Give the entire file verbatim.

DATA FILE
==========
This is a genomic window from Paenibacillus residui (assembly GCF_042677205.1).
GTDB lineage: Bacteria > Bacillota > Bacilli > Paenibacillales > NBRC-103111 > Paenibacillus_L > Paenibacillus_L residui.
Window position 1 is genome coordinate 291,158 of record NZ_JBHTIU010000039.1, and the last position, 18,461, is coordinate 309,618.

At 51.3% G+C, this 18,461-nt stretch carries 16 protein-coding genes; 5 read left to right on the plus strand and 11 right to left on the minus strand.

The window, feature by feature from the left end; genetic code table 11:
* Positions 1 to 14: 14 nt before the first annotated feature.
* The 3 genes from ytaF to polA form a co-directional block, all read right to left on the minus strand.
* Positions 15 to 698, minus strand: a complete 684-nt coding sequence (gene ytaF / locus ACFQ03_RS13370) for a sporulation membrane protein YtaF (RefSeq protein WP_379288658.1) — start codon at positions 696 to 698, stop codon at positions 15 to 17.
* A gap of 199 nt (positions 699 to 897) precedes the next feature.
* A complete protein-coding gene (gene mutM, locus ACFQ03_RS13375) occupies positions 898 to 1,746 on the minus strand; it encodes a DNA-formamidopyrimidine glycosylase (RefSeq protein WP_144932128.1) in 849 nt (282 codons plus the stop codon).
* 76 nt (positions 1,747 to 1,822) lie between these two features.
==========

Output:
This is a genomic window from Paenibacillus residui (assembly GCF_042677205.1).
GTDB lineage: Bacteria > Bacillota > Bacilli > Paenibacillales > NBRC-103111 > Paenibacillus_L > Paenibacillus_L residui.
Window position 1 is genome coordinate 291,158 of record NZ_JBHTIU010000039.1, and the last position, 18,461, is coordinate 309,618.

At 51.3% G+C, this 18,461-nt stretch carries 16 protein-coding genes; 5 read left to right on the plus strand and 11 right to left on the minus strand.

The window, feature by feature from the left end; genetic code table 11:
* Positions 1 to 14: 14 nt before the first annotated feature.
* The 3 genes from ytaF to polA form a co-directional block, all read right to left on the minus strand.
* Positions 15 to 698, minus strand: a complete 684-nt coding sequence (gene ytaF / locus ACFQ03_RS13370) for a sporulation membrane protein YtaF (RefSeq protein WP_379288658.1) — start codon at positions 696 to 698, stop codon at positions 15 to 17.
* A gap of 199 nt (positions 699 to 897) precedes the next feature.
* A complete protein-coding gene (gene mutM, locus ACFQ03_RS13375) occupies positions 898 to 1,746 on the minus strand; it encodes a DNA-formamidopyrimidine glycosylase (RefSeq protein WP_144932128.1) in 849 nt (282 codons plus the stop codon).
* 76 nt (positions 1,747 to 1,822) lie between these two features.